Happy Canada Day!
In honour of Canada’s 152nd birthday, this weeks’ mind map is about Canada! If you want to start a blog about all things Canadian, here’s a content creation mind map to get you on your way. Before we get into the mind map, here’s a little information you may or may not know about how Canadian I am 🙂
I came to Canada as a landed immigrant on December 23rd, 2000. Within a year, I had joined the Naval Reserves, and within three years, I had taken my Canadian Citizenship exam and become a Canadian citizen.
To the very few who make assumptions about the nature of my relationship with my husband: let it be on record that he proposed to me in 2005, a full year after I earned my citizenship all by my lonely self, thank you very much. You’d be surprised the questions people ask. But I digress.
I have fully embraced being a Canadian: saying sorry far too often, peppering my talk with “eh,” pronouncing the word “again” in a way I swore I never would, and saying “about” (not aboot) with a thicker Canadian accent than even my Canadian-born husband.
I love Canada with all my heart. I have visited every province in the true north strong and free, and this country is gorgeous. Despite hating winter, I can deeply appreciate Canada’s distinct seasons and how our scenery changes—an opportunity for renewal of our environment and of ourselves at least four times a year (and sometimes several times in a day). Yes, I’m Canadian. But I’m Brazilian, too.
While I’ll always be Brazilian, after 19 years in Canada (and 23 years away from Brazil), I do feel more red and white than I do yellow and green. Yet I’m both; and thus is the life of an immigrant, especially one who left their home country as young as I did, at 15 years old.
Our lives are full of contradictions, of embracing and letting go, of earning new friends and losing old ones, of growing together and growing apart, of hanging on to tradition and accepting a new way of life. And despite all my complaints about winter, I’ll take it any day if it means living in this beautiful country, with all the freedoms it affords me.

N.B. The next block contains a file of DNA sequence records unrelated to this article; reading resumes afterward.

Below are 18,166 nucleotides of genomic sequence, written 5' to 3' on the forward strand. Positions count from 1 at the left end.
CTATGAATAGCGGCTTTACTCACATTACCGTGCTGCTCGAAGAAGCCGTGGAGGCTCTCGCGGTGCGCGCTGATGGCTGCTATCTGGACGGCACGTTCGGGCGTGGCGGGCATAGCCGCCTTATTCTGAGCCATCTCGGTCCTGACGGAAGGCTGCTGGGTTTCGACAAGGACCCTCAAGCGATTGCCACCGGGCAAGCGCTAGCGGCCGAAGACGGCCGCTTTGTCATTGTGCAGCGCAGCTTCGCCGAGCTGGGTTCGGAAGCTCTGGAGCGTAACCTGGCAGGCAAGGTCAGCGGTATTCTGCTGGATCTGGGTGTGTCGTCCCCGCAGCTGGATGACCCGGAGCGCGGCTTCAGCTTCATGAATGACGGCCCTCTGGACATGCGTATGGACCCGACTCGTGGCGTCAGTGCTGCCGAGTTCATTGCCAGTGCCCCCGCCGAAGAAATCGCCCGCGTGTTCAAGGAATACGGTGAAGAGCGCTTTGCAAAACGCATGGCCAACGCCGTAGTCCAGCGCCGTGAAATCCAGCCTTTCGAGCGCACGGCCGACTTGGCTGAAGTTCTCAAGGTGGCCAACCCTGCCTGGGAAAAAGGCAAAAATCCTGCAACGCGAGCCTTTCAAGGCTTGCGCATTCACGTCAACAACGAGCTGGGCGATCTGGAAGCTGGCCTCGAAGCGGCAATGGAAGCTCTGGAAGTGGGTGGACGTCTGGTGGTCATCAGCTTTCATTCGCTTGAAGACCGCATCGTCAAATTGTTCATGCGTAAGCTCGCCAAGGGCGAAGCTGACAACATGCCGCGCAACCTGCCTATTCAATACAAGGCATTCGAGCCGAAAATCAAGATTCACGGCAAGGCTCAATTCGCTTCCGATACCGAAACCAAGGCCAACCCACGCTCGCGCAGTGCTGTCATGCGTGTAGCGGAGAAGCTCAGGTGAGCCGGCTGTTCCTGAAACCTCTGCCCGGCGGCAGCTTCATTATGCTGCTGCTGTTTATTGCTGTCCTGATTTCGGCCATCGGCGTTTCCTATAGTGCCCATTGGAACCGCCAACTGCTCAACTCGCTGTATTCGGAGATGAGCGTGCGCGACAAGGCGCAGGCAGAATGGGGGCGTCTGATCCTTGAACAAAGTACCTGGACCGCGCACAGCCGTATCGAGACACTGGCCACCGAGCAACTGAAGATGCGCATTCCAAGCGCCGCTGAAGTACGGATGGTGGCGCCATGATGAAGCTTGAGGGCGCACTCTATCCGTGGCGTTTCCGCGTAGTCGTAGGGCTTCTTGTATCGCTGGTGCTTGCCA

Without further ado, here’s the mind map!
If you’d like to write about Canada, here are some of the things you could start with.
Let’s talk Canadian sports. The obvious is hockey, of course, but you could also discuss lacross, ringette, swimming, bobsleigh, skeleton, extreme sports, summer sports, winter sports, add to the buzz about the Toronto Raptors, who just won the NBA championships for the first time, and so much more. How about murderball? Wheelchair rugby was actually invented in Canada and it has a good following—and no wonder; it’s an awesome sport! I’ve seen an Ontario ParaSport wheelchair rugby game live and it was intense!)
You could write about Canadian food: All the deliciousness of maple syrup, write a humorous post about beaver tails to scare the tourists (only to reveal this awesome treat has no beaver meat in it and is actually quite sweet). You could write about the (in my opinion) inexplicable popularity of poutine, or talk about how European cuisine has influenced our dinner plates.
Into history? How about lending a voice to the truth of the barbarities done to our Indigenous peoples?
Interview survivors of the awful residential schools, encourage people to read Indigenous authors, share indigenous art, or report on the truth and reconciliation comission and the inquiry on missing indigenous girls and women.
You could also write about Canada’s military and the role it played in the World Wars and other conflicts. Talk about something no one ever talks about: Canada’s role in the slave trade.
Write about light-hearted stuff
Want to write about a lighter topic? Make fun of our never-ending winters, or give practical tips on how to cope with the inevitable dry skin or the cold weather blues. Into fashion? Explain how to look good while wearing 6 layers.
Feeling patriotic? Write about Canadian identity and how everyone you meet assumes you’re polite—and tell us if that’s actually true.
Or face Canada’s #1 identity issue head-on and challenge the idea that we have a great health care system. Read Chronic Condition and discuss the ideas put forth in the book, or simply talk about your experiences being dismissed because there simply aren’t enough doctors or beds to go around.
Be bold and write about tougher topics
Encountering weird anti-immigration posts on social media? Lend your voice to show your readers that immigrants stimulate our economy and have something to bring to our country, defend those who aren’t strong enough to defend themselves, offer suggestions on how people can help those who left everything behind for the hope of a better life, or dispel myths about money going to refugees instead of vets.
Into world cultures? Write about how Canadian identity, politics, and day-to-day life has been and is influenced by immigrants, colonists, and more, for better or for worse.
So much to write about when it comes to the Great White North
If Canada is your country and writing is your thing, there are endless possibilities for what to write about. So stop putting off that blog and start writing about Canada.
Want even more mind maps and information on how to use them to grow your writing business? Be sure to check out my book, Mind Maps for Freelance Writing Success, on Smashwords.
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